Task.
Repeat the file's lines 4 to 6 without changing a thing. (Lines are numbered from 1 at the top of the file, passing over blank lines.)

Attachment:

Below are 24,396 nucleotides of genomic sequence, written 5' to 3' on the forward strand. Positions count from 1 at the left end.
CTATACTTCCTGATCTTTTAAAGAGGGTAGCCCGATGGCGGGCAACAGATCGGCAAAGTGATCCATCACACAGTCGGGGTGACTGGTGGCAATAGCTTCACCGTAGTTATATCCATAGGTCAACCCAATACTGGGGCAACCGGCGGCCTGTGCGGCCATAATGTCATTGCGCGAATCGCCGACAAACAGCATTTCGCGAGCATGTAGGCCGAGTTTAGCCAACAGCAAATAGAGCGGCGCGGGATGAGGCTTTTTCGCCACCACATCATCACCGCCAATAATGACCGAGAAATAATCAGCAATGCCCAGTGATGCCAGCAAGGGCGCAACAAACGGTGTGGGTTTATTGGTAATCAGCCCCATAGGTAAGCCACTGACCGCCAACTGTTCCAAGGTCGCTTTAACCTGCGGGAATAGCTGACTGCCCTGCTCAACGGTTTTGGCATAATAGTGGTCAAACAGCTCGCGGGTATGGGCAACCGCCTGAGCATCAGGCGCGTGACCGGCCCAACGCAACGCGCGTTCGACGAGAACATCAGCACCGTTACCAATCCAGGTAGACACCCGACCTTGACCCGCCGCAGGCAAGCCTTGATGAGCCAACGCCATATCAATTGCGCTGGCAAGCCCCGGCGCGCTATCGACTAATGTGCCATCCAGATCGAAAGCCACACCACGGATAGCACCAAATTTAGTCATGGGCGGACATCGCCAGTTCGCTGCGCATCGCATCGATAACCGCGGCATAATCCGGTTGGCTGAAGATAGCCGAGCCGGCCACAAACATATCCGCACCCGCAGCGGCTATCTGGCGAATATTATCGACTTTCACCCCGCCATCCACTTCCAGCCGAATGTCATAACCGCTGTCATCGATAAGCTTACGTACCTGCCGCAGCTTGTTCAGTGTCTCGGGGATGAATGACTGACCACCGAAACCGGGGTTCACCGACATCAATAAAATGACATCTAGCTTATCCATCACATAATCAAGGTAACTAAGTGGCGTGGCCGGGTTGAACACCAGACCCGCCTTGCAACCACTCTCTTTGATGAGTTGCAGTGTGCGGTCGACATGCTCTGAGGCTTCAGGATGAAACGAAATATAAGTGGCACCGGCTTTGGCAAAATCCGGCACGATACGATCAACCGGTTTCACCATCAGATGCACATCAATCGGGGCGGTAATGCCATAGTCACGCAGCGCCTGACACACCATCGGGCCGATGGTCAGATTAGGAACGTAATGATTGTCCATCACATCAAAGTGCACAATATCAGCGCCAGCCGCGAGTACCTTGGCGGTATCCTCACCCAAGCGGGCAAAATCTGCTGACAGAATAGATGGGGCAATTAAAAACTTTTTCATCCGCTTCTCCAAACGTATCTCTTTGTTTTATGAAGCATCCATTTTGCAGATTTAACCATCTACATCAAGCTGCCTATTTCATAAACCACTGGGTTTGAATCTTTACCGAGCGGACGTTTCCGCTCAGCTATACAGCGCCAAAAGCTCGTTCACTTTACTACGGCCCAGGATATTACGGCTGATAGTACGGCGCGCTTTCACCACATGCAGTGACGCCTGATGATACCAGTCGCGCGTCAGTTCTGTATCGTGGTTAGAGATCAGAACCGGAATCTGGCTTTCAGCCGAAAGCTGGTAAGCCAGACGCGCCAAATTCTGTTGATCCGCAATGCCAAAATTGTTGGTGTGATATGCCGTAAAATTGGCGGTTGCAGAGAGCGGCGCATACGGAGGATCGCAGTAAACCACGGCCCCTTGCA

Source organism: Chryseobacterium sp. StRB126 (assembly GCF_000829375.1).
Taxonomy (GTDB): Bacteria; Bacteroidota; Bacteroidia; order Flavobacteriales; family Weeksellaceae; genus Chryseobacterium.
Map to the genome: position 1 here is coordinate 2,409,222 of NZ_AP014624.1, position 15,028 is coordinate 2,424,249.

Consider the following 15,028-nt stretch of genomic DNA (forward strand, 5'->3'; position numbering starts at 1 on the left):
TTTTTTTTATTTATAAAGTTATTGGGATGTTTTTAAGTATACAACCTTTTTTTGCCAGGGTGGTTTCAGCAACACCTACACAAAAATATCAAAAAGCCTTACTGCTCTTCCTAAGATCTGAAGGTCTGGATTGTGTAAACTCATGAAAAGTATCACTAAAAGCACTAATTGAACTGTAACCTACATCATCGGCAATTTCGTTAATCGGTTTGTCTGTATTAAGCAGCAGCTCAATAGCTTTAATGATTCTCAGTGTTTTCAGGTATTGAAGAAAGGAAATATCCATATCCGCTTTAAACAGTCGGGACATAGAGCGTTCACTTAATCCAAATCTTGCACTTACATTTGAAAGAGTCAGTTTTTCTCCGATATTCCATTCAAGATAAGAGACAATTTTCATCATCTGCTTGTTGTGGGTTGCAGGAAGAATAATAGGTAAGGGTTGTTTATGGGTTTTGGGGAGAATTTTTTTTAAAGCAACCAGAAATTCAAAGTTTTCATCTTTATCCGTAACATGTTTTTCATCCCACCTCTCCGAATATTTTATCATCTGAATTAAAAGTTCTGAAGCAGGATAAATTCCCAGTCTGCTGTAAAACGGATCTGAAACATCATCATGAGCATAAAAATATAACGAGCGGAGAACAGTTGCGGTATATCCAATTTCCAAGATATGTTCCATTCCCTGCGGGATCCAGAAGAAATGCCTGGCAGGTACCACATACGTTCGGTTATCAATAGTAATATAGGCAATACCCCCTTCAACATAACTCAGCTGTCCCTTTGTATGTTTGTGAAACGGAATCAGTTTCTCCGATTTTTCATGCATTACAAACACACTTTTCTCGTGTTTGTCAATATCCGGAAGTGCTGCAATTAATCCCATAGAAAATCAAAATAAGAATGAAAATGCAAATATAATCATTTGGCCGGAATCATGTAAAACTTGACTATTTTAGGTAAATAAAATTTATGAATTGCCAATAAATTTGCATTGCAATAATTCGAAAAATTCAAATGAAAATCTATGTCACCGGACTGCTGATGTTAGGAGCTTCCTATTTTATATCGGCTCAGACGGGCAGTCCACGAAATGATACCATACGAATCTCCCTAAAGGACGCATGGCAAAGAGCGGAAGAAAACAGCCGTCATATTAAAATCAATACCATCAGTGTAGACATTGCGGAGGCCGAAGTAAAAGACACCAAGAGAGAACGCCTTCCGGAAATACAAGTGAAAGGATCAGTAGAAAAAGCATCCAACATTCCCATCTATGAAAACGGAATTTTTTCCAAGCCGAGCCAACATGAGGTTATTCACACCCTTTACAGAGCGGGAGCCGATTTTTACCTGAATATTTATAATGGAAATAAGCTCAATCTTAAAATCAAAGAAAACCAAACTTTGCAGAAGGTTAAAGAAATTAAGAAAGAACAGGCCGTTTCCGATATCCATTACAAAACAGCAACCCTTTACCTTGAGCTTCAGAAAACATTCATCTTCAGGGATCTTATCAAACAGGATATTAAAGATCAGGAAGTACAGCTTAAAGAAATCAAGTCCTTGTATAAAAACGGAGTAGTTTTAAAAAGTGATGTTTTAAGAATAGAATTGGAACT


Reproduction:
Taxonomy (GTDB): Bacteria; Bacteroidota; Bacteroidia; order Flavobacteriales; family Weeksellaceae; genus Chryseobacterium.
Map to the genome: position 1 here is coordinate 2,409,222 of NZ_AP014624.1, position 15,028 is coordinate 2,424,249.

Consider the following 15,028-nt stretch of genomic DNA (forward strand, 5'->3'; position numbering starts at 1 on the left):